The biggest news emerging from Wal-Mart’s (NYSE:WMT) annual shareholder meeting on Friday was that the board approved a new $15 billion stock repurchase program, the first in two years. Such buybacks reduce the number of shares held by the public, and the smaller float means that even if profits remain the same, the earnings per share increases. For Wal-Mart, boosting that key metric is especially important because its business in the United States is only just recovering from a two-year slump that was prompted by mistakes in pricing and merchandising.
But the share repurchase was by no means the only announcement, or even the most important announcement for Wal-Mart’s future, that was made at the Bentonville, Arkansas-based company’s meeting. The retailer’s board of directors could now be at risk of losing independent voices.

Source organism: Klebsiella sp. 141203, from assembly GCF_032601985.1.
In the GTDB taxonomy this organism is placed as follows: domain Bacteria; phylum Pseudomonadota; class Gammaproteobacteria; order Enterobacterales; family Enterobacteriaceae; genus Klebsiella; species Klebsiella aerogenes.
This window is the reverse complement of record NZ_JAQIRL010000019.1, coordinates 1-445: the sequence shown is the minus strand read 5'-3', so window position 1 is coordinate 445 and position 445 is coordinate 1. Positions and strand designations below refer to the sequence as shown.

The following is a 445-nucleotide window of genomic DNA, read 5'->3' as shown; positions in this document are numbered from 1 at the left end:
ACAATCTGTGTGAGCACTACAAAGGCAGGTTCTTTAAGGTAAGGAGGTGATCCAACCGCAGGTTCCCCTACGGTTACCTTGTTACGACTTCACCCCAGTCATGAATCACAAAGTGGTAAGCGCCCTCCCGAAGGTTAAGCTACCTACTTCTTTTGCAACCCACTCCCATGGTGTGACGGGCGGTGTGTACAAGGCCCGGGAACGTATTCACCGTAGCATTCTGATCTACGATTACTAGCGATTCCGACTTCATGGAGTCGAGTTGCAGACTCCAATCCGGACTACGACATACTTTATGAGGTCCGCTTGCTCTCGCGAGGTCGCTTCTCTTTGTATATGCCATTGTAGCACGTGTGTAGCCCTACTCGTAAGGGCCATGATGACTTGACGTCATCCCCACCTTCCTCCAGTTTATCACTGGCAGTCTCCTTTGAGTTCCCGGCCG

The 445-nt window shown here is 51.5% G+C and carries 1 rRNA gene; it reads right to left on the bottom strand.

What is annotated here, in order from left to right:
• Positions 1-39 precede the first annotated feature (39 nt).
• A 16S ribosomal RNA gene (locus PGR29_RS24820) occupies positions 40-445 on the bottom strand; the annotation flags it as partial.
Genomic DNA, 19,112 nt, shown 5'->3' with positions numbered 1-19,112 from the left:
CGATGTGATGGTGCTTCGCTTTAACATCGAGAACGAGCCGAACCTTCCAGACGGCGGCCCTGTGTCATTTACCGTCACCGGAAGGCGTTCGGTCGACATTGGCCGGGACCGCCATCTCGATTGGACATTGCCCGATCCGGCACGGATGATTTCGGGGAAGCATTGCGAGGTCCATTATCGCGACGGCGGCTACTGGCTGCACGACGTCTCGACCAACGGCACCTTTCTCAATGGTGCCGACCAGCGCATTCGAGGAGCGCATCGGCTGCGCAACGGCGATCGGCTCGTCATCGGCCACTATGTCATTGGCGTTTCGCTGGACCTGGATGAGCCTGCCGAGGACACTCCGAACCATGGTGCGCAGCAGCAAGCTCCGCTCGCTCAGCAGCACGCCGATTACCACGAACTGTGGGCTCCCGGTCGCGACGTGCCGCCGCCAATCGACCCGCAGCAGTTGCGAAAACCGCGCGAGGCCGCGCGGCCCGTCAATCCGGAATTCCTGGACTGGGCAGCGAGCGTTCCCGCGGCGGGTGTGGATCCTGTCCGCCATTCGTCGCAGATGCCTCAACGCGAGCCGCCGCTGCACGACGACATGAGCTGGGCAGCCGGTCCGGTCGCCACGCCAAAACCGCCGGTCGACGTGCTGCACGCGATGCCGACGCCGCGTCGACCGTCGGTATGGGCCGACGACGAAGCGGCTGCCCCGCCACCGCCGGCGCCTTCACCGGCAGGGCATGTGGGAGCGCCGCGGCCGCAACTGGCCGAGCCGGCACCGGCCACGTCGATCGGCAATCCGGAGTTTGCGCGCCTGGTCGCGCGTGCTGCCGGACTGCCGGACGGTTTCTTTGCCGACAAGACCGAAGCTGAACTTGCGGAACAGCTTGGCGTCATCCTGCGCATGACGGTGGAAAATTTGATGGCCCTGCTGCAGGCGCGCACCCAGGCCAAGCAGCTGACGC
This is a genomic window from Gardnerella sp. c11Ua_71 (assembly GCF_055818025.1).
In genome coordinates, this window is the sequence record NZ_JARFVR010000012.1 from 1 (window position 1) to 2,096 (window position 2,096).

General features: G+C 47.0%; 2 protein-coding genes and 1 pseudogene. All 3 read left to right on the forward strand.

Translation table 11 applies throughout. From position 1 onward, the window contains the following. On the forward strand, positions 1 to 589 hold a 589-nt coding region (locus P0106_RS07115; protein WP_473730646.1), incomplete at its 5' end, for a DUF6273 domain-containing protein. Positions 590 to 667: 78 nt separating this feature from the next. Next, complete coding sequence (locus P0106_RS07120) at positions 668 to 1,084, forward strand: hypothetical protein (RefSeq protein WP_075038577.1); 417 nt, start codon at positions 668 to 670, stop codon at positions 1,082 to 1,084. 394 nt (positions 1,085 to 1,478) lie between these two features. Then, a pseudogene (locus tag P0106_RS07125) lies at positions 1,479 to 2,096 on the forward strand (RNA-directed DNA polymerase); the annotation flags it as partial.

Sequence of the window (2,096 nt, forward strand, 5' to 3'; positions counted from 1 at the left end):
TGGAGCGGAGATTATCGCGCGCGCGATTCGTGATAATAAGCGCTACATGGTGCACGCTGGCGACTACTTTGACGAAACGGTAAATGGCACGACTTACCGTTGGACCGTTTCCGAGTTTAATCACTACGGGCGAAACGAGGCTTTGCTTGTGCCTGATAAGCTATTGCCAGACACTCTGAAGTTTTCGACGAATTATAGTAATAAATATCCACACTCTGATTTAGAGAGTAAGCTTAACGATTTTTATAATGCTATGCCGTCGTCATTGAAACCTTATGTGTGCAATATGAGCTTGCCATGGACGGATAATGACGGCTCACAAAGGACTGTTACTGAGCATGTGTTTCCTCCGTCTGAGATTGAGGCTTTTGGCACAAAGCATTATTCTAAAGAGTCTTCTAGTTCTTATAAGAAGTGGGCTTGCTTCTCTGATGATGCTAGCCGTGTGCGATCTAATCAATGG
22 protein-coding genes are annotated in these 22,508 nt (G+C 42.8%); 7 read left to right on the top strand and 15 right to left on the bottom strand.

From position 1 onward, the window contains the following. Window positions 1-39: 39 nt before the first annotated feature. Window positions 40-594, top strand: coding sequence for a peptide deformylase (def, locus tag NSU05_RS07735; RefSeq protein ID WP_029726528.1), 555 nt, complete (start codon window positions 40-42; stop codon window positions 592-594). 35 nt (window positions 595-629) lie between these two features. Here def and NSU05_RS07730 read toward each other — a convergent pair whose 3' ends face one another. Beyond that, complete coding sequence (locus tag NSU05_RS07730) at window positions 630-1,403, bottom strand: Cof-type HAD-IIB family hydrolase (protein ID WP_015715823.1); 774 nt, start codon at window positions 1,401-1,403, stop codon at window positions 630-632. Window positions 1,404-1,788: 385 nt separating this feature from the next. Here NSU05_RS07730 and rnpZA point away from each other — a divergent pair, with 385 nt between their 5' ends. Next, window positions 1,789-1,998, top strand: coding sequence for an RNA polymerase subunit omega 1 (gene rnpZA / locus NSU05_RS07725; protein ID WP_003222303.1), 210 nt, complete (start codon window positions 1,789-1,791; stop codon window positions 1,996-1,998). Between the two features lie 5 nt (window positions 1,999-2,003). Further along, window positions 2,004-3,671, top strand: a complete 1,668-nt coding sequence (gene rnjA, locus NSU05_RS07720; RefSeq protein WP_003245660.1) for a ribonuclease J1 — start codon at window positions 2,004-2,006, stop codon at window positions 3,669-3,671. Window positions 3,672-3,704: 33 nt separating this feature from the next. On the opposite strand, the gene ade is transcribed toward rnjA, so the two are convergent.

Wal-Mart’s current trajectory dates back to the retailer’s last stock repurchase program. That June 2011 $15-billion buyback propelled the stake held by Wal-Mart’s founding family, the Waltons, above 50 percent — giving them majority control and more power of the board of directors. According to the rules of the New York Stock Exchange, that makes the retailer a controlled company, a designation that allows it opt out of a requirement to have a majority of independent directors.